The acting is much as you'd expect from a silent film. To our modern eyes it's even kind of terrible! But overall I think it is pretty good for its time.

It's still kind of hard to understand --- again, to my modern eyes --- how Al Jolson was such a HUGE star in those days. But star he was even though he is mainly forgotten today except for this film. Fame is fleeting indeed.

One small complaint is that Jolson was kinda old for the role of the kid who left home to make good in show business. But this is a fact of Hollywood that still exists today. I looked up his age; he was born in 1886 and the movie was made in 1927 so he was about 41 at the time. But one thing about the early 20th Century is that people always seem to look so much older than their actual ages.

Here's a still from the movie:
It's a scene of Jack (Al's character) and his mother. The actress (Eugenie Besserer) was born in 1868 so she was about 59. Al Jolson looks at least that old too!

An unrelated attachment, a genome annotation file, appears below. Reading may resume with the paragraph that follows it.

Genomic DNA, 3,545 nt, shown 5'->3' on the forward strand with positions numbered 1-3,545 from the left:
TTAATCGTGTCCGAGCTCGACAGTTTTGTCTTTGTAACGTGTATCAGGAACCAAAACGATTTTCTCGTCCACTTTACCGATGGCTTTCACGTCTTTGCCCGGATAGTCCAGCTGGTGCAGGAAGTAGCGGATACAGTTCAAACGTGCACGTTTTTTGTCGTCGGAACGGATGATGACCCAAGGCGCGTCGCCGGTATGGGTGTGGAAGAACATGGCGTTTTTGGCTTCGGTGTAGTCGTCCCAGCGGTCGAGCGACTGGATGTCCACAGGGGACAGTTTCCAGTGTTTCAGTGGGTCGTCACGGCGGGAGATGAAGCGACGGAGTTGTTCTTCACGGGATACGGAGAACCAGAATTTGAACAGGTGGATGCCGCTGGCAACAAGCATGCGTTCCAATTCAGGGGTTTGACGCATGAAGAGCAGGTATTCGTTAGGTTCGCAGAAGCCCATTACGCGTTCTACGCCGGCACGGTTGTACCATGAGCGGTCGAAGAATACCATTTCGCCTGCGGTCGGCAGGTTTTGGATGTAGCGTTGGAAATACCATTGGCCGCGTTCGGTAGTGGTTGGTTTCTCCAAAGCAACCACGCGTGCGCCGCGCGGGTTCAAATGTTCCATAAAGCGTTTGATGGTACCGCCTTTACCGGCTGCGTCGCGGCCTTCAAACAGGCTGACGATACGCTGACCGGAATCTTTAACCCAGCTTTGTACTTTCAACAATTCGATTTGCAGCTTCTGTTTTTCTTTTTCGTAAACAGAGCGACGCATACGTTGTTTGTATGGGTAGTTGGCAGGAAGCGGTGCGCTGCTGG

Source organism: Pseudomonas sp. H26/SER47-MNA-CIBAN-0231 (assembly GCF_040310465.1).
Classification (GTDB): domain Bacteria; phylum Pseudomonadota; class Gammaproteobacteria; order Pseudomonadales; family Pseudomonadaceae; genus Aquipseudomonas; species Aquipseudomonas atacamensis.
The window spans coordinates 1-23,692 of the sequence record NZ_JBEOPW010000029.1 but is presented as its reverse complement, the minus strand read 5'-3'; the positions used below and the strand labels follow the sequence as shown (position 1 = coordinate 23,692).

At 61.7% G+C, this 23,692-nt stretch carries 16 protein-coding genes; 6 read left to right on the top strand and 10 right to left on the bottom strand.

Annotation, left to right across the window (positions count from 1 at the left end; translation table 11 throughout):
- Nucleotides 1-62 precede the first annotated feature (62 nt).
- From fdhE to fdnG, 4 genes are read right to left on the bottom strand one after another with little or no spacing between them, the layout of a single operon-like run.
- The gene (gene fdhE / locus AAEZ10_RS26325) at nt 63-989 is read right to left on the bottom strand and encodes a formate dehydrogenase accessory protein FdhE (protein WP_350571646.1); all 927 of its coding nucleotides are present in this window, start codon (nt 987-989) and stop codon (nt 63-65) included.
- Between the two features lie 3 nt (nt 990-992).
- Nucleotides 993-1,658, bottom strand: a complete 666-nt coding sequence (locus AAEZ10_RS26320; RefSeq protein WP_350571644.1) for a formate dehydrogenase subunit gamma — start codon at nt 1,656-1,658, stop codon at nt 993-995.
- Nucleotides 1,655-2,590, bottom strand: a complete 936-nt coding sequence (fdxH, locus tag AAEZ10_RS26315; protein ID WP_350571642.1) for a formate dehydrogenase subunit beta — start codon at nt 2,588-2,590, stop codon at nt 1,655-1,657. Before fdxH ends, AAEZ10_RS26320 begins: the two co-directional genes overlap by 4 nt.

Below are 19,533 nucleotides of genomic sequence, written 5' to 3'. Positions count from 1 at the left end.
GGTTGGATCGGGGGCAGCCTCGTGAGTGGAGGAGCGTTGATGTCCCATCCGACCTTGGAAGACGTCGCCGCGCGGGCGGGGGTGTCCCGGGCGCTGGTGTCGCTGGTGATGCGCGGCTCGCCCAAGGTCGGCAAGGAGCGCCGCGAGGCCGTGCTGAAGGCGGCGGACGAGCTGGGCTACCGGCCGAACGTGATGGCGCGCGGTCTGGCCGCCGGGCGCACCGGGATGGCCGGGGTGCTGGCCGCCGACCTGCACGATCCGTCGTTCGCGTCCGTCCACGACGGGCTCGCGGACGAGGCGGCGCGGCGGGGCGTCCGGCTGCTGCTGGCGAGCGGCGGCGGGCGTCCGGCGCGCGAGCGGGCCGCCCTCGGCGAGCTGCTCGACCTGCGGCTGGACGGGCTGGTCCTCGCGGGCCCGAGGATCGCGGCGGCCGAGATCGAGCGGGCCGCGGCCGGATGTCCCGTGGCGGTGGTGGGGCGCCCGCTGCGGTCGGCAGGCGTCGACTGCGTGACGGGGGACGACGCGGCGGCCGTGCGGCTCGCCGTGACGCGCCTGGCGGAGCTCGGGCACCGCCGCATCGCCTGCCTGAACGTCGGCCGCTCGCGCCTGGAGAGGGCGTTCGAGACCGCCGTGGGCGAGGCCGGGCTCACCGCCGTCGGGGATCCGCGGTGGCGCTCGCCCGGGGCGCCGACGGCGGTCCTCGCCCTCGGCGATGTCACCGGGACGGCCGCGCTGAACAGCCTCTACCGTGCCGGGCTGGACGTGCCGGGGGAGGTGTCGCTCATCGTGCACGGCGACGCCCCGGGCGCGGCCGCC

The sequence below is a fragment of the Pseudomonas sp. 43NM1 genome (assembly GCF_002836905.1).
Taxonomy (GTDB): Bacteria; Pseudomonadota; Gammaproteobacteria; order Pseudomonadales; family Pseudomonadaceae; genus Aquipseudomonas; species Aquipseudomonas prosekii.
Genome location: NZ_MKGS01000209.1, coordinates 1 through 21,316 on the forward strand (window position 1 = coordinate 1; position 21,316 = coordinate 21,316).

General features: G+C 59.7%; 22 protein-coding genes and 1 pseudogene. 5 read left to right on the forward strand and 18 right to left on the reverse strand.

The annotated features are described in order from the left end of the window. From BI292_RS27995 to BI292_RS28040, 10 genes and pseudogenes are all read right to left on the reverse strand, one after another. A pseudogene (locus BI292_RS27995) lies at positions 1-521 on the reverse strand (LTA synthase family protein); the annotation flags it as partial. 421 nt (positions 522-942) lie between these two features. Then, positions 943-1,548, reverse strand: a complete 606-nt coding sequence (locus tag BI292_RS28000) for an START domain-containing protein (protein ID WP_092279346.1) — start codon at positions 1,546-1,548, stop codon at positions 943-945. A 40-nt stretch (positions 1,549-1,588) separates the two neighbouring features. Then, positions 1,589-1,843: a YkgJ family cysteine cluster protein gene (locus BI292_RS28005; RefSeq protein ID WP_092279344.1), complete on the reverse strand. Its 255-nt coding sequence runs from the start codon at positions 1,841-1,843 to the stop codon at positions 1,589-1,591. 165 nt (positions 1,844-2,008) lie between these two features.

Think about it. Here are a few actors around 41 and 42 years old now: Matt Damon, Jeremy Renner, Nathan Fillion, Vince Vaughn, and Ethan Hawke. Freaky. Even the guys in their 50s look pretty good: George Clooney, Hugh Grant, Colin Firth, Tom Cruise and so on.

The one part of "The Jazz Singer" that's controversial is the fact that part of it is performed by Jolson in blackface. He performs "My Mammy" in blackface (though he's directing his performance to his own mother) and acts in one sequence in his dressing room after he's made up. Some critics contend that Jolson used blackface as a "metaphor of mutual suffering" of both blacks and Jews.

You can find many articles on the Internet about this subject so I won't go into it further than to say that you can find many examples of blackface in classic movies, usually in some musical number. There's nothing like watching a wholesome Judy Garland-Mickey Rooney film and all of a sudden, there they are, performing in blackface!

I still have so many other movies recorded on the DVR! But at least I filled in another brick of my classic film education!